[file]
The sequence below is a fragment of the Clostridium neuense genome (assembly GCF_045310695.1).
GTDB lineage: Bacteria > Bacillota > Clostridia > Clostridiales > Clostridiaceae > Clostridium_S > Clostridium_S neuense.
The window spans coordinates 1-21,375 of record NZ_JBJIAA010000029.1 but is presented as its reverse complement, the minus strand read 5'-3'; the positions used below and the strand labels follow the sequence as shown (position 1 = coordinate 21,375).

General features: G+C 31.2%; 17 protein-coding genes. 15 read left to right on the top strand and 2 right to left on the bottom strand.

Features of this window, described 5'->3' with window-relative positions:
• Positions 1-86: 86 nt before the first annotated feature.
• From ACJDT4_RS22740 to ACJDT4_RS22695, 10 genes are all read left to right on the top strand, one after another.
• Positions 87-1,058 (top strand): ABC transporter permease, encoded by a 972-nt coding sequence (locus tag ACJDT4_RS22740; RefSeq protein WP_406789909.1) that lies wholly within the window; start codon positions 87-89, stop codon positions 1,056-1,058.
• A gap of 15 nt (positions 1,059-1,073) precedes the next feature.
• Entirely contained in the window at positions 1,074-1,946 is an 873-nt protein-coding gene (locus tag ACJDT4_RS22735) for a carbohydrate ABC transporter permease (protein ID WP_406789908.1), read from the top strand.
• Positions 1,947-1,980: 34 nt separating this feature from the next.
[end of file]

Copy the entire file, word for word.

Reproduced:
The sequence below is a fragment of the Clostridium neuense genome (assembly GCF_045310695.1).
GTDB lineage: Bacteria > Bacillota > Clostridia > Clostridiales > Clostridiaceae > Clostridium_S > Clostridium_S neuense.
The window spans coordinates 1-21,375 of record NZ_JBJIAA010000029.1 but is presented as its reverse complement, the minus strand read 5'-3'; the positions used below and the strand labels follow the sequence as shown (position 1 = coordinate 21,375).

General features: G+C 31.2%; 17 protein-coding genes. 15 read left to right on the top strand and 2 right to left on the bottom strand.

Features of this window, described 5'->3' with window-relative positions:
• Positions 1-86: 86 nt before the first annotated feature.
• From ACJDT4_RS22740 to ACJDT4_RS22695, 10 genes are all read left to right on the top strand, one after another.
• Positions 87-1,058 (top strand): ABC transporter permease, encoded by a 972-nt coding sequence (locus tag ACJDT4_RS22740; RefSeq protein WP_406789909.1) that lies wholly within the window; start codon positions 87-89, stop codon positions 1,056-1,058.
• A gap of 15 nt (positions 1,059-1,073) precedes the next feature.
• Entirely contained in the window at positions 1,074-1,946 is an 873-nt protein-coding gene (locus tag ACJDT4_RS22735) for a carbohydrate ABC transporter permease (protein ID WP_406789908.1), read from the top strand.
• Positions 1,947-1,980: 34 nt separating this feature from the next.